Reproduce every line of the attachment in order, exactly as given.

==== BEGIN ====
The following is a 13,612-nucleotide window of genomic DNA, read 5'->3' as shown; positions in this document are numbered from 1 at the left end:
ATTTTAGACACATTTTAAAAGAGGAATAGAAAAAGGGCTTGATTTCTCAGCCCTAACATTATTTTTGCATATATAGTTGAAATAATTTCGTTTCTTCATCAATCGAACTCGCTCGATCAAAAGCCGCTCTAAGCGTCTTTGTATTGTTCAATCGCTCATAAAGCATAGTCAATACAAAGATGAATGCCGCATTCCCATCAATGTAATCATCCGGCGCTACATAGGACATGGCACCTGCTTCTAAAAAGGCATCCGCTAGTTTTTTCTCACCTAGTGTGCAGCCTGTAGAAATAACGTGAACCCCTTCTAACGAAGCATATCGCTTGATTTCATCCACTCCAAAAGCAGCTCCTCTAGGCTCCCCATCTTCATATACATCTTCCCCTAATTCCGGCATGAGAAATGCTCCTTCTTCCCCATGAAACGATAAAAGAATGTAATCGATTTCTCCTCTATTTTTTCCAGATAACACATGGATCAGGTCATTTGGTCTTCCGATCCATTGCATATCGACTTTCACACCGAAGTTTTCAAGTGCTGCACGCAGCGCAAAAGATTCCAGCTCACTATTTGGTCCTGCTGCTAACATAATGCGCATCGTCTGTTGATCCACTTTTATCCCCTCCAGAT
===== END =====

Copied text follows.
The following is a 13,612-nucleotide window of genomic DNA, read 5'->3' as shown; positions in this document are numbered from 1 at the left end:
ATTTTAGACACATTTTAAAAGAGGAATAGAAAAAGGGCTTGATTTCTCAGCCCTAACATTATTTTTGCATATATAGTTGAAATAATTTCGTTTCTTCATCAATCGAACTCGCTCGATCAAAAGCCGCTCTAAGCGTCTTTGTATTGTTCAATCGCTCATAAAGCATAGTCAATACAAAGATGAATGCCGCATTCCCATCAATGTAATCATCCGGCGCTACATAGGACATGGCACCTGCTTCTAAAAAGGCATCCGCTAGTTTTTTCTCACCTAGTGTGCAGCCTGTAGAAATAACGTGAACCCCTTCTAACGAAGCATATCGCTTGATTTCATCCACTCCAAAAGCAGCTCCTCTAGGCTCCCCATCTTCATATACATCTTCCCCTAATTCCGGCATGAGAAATGCTCCTTCTTCCCCATGAAACGATAAAAGAATGTAATCGATTTCTCCTCTATTTTTTCCAGATAACACATGGATCAGGTCATTTGGTCTTCCGATCCATTGCATATCGACTTTCACACCGAAGTTTTCAAGTGCTGCACGCAGCGCAAAAGATTCCAGCTCACTATTTGGTCCTGCTGCTAACATAATGCGCATCGTCTGTTGATCCACTTTTATCCCCTCCAGAT